The adventures of huckleberry finn by mark twain

THE ADVENTURES OF HUCKLEBERRY FINN
(Tom Sawyer’s Comrade)
BY
MARK TWAIN
(Samuel L. Clemens)

Electronic Edition by
Released to the public July 1993

NOTICE

PERSONS attempting to find a motive in this narra-
Tive will be prosecuted; persons attempting to find a
Moral in it will be banished; persons attempting to
Find a plot in it will be shot.

BY ORDER OF THE AUTHOR,
Per G. G., Chief of Ordnance.

EXPLANATORY

IN this book a number of dialects are used, to wit:
The Missouri negro dialect; the extremest form of the
Backwoods Southwestern dialect; the ordinary “Pike
County” dialect; and four modified varieties of this
Last. The shadings have not been done in a hap-
Hazard fashion, or by guesswork; but painstakingly,
And with the trustworthy guidance and support of
Personal familiarity with these several forms of speech.

I make this

explanation for the reason that without
It many readers would suppose that all these characters
Were trying to talk alike and not succeeding.

THE AUTHOR.

HUCKLEBERRY FINN

Scene: The Mississippi Valley
Time: Forty to fifty years ago

CHAPTER I.

YOU don’t know about me without you have read a
Book by the name of The Adventures of Tom
Sawyer; but that ain’t no matter. That book was
Made by Mr. Mark Twain, and he told the truth,
Mainly. There was things which he stretched, but
Mainly he told the truth. That is nothing. I never
Seen anybody but lied one time or another, without it
Was Aunt Polly, or the widow, or maybe Mary. Aunt
Polly – Tom’s Aunt Polly, she is – and Mary, and
The Widow Douglas is all told about in that book,
Which is mostly a true book, with some stretchers, as
I said before.

Now the way that the book winds up is this: Tom
And me found the money that the robbers hid in the
Cave, and it made us rich. We got six thousand dollars
Apiece – all gold. It was an awful sight of money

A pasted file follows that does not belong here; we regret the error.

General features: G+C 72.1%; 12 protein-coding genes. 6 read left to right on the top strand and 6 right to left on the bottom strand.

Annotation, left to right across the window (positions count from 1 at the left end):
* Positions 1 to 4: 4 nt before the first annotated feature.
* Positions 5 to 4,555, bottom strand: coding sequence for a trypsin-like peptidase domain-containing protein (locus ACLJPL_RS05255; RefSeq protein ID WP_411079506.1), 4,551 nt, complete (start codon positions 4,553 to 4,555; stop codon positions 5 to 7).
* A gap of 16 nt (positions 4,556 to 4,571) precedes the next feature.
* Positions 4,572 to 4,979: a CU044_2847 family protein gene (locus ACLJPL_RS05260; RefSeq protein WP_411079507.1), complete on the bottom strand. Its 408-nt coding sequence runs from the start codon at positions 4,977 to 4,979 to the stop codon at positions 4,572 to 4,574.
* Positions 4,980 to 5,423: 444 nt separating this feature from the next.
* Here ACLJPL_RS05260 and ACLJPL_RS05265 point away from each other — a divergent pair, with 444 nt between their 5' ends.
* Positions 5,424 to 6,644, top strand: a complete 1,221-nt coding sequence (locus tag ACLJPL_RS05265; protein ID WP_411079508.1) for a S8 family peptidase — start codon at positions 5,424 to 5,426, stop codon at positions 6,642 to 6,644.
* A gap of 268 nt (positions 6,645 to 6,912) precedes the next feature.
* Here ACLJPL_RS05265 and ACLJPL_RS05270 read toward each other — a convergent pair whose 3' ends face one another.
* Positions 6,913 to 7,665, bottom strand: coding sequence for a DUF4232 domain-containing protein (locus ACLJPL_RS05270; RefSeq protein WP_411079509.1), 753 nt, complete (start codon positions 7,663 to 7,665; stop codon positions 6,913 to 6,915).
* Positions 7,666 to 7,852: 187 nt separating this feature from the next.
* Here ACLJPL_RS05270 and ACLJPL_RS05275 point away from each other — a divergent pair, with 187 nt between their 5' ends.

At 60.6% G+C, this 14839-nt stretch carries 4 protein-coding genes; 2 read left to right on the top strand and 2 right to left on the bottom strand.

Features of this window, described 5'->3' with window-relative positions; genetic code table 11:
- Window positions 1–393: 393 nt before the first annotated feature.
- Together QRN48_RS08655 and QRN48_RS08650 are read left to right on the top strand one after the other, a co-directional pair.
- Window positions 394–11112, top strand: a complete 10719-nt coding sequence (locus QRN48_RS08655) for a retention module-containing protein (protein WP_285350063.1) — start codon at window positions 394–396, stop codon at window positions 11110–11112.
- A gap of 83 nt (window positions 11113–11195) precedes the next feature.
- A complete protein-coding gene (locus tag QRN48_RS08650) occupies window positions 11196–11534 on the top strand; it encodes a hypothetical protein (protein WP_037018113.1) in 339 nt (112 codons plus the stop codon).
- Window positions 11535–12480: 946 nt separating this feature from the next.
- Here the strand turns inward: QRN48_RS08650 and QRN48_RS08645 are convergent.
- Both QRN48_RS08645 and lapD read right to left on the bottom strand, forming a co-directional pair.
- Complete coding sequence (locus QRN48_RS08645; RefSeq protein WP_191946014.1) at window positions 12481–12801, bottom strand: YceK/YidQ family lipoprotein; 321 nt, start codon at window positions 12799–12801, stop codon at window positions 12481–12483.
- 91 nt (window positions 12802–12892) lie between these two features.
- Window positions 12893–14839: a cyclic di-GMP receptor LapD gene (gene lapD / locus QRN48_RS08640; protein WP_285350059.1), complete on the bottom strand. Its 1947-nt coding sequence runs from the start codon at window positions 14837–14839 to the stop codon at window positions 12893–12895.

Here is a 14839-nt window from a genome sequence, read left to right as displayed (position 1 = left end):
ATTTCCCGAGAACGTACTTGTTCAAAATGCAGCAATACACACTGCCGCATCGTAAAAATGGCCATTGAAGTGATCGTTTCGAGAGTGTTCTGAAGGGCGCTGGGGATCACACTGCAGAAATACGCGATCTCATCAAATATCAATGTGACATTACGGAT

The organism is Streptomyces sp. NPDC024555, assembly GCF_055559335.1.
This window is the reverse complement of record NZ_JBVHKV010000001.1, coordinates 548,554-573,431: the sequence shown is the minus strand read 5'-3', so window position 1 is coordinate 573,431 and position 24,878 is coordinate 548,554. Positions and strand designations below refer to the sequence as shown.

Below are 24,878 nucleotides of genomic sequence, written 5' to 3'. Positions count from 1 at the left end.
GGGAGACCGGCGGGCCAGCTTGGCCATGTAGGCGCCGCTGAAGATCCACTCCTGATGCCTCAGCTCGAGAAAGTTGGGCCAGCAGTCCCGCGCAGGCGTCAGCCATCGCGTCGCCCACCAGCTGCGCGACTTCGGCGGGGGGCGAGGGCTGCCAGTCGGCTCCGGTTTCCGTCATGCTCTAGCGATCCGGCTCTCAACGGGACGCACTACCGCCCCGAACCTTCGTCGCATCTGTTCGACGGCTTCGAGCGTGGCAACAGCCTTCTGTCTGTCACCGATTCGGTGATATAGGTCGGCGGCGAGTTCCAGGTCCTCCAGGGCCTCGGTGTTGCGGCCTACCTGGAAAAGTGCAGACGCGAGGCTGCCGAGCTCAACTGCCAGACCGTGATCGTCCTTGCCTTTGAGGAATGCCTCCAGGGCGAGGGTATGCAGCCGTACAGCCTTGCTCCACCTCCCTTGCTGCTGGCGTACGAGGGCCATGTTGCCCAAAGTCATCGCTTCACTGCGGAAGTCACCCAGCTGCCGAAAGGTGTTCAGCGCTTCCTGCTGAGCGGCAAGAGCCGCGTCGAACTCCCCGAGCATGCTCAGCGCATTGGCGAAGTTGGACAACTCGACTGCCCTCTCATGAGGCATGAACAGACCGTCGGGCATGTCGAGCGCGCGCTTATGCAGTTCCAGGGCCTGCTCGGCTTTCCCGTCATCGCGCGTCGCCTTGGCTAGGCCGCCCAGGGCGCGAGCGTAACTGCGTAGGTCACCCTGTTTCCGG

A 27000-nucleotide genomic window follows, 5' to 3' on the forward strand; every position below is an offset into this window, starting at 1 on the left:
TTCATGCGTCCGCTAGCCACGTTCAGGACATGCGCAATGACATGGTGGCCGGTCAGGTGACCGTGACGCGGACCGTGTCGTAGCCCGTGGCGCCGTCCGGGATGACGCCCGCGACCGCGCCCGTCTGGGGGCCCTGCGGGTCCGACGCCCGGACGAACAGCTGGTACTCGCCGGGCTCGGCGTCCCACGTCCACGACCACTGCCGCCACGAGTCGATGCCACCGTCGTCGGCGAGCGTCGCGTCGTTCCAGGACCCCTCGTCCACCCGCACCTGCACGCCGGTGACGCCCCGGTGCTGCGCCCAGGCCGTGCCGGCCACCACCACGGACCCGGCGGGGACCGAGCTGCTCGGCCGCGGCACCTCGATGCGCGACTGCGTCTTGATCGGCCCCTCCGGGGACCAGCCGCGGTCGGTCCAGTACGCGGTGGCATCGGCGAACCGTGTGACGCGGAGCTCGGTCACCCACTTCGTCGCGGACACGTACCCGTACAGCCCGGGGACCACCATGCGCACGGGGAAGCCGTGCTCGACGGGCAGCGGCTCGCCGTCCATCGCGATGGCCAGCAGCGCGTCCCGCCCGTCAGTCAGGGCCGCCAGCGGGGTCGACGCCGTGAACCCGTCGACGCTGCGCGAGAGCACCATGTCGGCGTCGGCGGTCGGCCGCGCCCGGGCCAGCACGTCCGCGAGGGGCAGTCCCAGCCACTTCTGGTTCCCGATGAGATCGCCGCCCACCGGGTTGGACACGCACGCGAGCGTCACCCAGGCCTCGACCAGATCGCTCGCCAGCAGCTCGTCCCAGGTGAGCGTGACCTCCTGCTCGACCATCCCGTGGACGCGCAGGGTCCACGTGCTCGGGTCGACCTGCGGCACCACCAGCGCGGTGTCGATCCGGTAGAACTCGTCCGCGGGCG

When it was piled up. Well, Judge Thatcher he took
It and put it out at interest, and it fetched us a dollar
A day apiece all the year round – more than a body
Could tell what to do with. The Widow Douglas she
Took me for her son, and allowed she would sivilize
Me; but it was rough living in the house all the time,
Considering how dismal regular and decent the widow
Was in all her ways; and so when I couldn’t stand it
No longer I lit out. I got into my old rags and my
Sugar-hogshead again, and was free and satisfied. But
Tom Sawyer he hunted me up and said he was going
To start a band of robbers, and I might join if I would
Go back to the widow and be respectable. So I went
Back.

The widow she cried over me, and called me a poor
Lost lamb, and she called me a lot of other names,
Too, but she never meant no harm by it. She put me
In them new clothes again, and I couldn’t do nothing
But sweat and sweat, and feel all cramped up. Well,
Then, the old thing commenced again. The widow
Rung a bell for supper, and you had to come to time.
When you got to the table you couldn’t go right to
Eating, but you had to wait for the widow to tuck
Down her head and grumble a little over the victuals,
Though there warn’t really anything the matter with
Them, – that is, nothing only everything was cooked
By itself. In a barrel of odds and ends it is different;
Things get mixed up, and the juice kind of swaps
Around, and the things go better.

After supper she got out her book and learned me
About Moses and the Bulrushers, and I was in a sweat



The adventures of huckleberry finn by mark twain